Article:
Address: http://www.recyclingrecords.com

MICHAEL JOHNSEN & PASCAL BATTUS - BITCHE SESSION (cassette by Organized Music From Thessaloniki)
Work with Pascal Battus was reviewed before in Vital Weekly, so we know that he usually works in the field of what is usually called improvised music. Usually on table-top guitars, but on this recording he plays 'magnetic pick-ups' and teams up with Michael Johnsen, of whom, I think, never heard before. He plays 'electronics, saw' and the recording was made in Nantes at Bitche (hence the title) in December 2009. Highly improvised music, spanning two sides of the cassette. Instruments seem absent, and are replaced by the pick up which perhaps is dragged along the surface and the electronics of Johnsen which sound like chemicals eating away electronics of cheap toys. It makes the recording apart from highly improvised also quite electronic in approach. The sounds bounces back forth between loud en quiet, in a vibrant manner. You realize this is the work of improvised music, but it has some great dynamics, noisy perhaps, yet also precise and detailled. A true feast for the ears this release. Great scratchy improvised music, bursting with energy. (FdW)
Address: http://thesorg.noise-below.org

BLIND TAPE QUARTETS TAPE 18 (cassette by Blind Tapes)
BLIND TAPE QUARTETS TAPE 19 (cassette by Blind Tapes)
BLIND TAPE QUARTETS TAPE 20 (cassette by Blind Tapes)
BLIND TAPE QUARTETS TAPE 21 (cassette by Blind Tapes)
Back in Vital Weekly 757 I reviewed three tapes from Blind Tapes, whose actually name is Blind Tape Quartets. Back then it came without information, but these four new ones, the series being up to twenty-one by now, there is some information. This is the idea: there is a portable 4 track cassette recorder and four players record individually sounds onto the tape, along with some directions 'in order to preserve the overall mix from being too noisy'. I have no idea how or who is then responsible for the mix, or in fact if it is mixed at all. Each of these tapes has a ten minute track of a highly improvised nature. Again lots of unknown names, besides Lionel Marchetti (on number 19) and Jonas Kocher (number 18). Otherwise we have Igor Cubrilovic, Tom Borax, Robert Roza (all number 18), Srdjen Muc, Raphael Rucciua, Dan Breen (19), www.monsieurJean.ch, Rastko, Forbidden Things, Dragos Tarra (20) and Benoit Moreau, Antoine Francoise, The Laurentz and Masqued Chicken (21). All four tapes were recorded in Lausanne during the Festival Rue du Nord. Its all very much like John Cage's more free spirited moments of randomized musical thoughts. Number 20 was the most concentrated effort, with sounds being quite electronic and the least randomly created mix. The other three are quite far out in their random approach, total free improvisation and not easy to approach. Its perhaps a pity that these tapes are all rather short and that all sounds seem to be equally present in the mix. Maybe a new stage could be to hand these four track tapes out to like minded people and create a more musical, or perhaps more balanced mix. (FdW)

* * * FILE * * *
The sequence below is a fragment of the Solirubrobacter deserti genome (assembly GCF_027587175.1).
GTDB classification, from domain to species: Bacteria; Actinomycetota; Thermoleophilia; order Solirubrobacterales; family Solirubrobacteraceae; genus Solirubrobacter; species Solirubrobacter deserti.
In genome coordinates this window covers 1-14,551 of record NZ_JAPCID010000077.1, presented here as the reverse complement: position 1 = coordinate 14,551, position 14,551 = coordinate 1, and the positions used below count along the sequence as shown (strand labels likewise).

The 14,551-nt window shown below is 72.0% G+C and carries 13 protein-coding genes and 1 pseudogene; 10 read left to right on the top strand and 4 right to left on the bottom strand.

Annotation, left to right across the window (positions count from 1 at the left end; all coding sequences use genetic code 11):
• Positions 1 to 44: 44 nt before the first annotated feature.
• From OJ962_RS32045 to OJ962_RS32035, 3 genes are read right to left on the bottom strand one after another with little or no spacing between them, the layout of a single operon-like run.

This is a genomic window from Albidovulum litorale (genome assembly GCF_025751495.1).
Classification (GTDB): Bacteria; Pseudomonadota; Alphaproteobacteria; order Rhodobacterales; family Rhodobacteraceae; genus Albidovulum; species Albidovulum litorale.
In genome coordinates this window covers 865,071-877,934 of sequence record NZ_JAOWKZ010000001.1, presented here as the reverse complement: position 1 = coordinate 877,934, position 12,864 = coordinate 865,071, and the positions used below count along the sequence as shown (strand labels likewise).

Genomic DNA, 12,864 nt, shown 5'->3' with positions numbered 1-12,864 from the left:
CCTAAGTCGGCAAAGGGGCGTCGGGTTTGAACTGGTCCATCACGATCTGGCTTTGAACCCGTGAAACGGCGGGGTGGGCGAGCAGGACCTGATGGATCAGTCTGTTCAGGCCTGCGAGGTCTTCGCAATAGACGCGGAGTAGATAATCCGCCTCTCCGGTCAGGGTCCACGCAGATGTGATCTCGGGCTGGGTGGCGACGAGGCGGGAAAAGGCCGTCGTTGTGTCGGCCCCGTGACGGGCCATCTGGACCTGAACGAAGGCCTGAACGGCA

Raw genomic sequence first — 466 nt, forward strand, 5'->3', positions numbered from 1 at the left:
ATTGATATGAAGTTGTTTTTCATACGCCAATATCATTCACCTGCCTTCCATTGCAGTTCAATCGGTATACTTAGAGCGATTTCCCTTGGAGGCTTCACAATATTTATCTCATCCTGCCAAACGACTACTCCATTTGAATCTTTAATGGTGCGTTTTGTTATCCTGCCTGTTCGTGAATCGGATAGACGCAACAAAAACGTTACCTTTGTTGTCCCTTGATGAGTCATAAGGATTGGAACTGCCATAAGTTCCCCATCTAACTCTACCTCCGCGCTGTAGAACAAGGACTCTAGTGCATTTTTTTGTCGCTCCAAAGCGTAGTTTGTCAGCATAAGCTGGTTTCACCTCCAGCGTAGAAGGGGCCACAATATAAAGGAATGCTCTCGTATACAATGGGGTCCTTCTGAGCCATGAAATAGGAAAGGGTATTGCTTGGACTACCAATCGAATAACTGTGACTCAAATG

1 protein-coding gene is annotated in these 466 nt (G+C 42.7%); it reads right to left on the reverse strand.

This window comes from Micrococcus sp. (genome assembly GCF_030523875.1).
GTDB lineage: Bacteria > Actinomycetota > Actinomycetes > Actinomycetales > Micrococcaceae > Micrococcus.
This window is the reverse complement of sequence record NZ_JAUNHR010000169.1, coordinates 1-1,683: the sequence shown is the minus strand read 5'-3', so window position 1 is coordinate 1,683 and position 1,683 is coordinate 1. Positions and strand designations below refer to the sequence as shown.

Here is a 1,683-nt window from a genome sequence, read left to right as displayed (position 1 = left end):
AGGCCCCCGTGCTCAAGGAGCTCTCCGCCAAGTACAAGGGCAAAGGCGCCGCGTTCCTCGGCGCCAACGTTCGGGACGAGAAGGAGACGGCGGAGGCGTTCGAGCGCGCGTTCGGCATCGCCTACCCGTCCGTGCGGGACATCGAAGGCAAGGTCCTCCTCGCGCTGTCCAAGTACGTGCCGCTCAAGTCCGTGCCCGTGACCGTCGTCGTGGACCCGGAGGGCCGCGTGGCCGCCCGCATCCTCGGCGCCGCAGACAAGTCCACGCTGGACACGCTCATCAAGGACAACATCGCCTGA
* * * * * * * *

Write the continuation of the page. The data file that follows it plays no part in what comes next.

Address: <blindtapes@gmail.com>

ARIA ROSTAMI - FORM (mp3 on Audiomoves)
Maybe a new-comer to the world of Vital Weekly and didn't grasp the message of 'no mp3 will be reviewed'. Its in every Vital Weekly for oh about three years now, but sometimes I am afraid about reading abilities of some people. Aria Rostami lives in San Francisco where he produces 'ambient pieces for installations and scores for films'. 'Form was recorded in the Winter of 2010/2011 and marks that very specific time in my life', he writes. 'Form' is released by Audiomoves, a department of Audiobulb, so its hardly a surprise to find this in the world intelligent dance music. Those melancholic keyboard lines, stuttery rhythms and such like are all well and present, but throughout it seems to me that Rostami uses more from the big book of ambient music too and occasionally pushes rhythm a bit more to the background in favor of more watery synths, and glitchy waves. A pretty much entertaining release for sure, even when it moves old water under the bridge. (FdW)
Address: http://www.audiomoves.com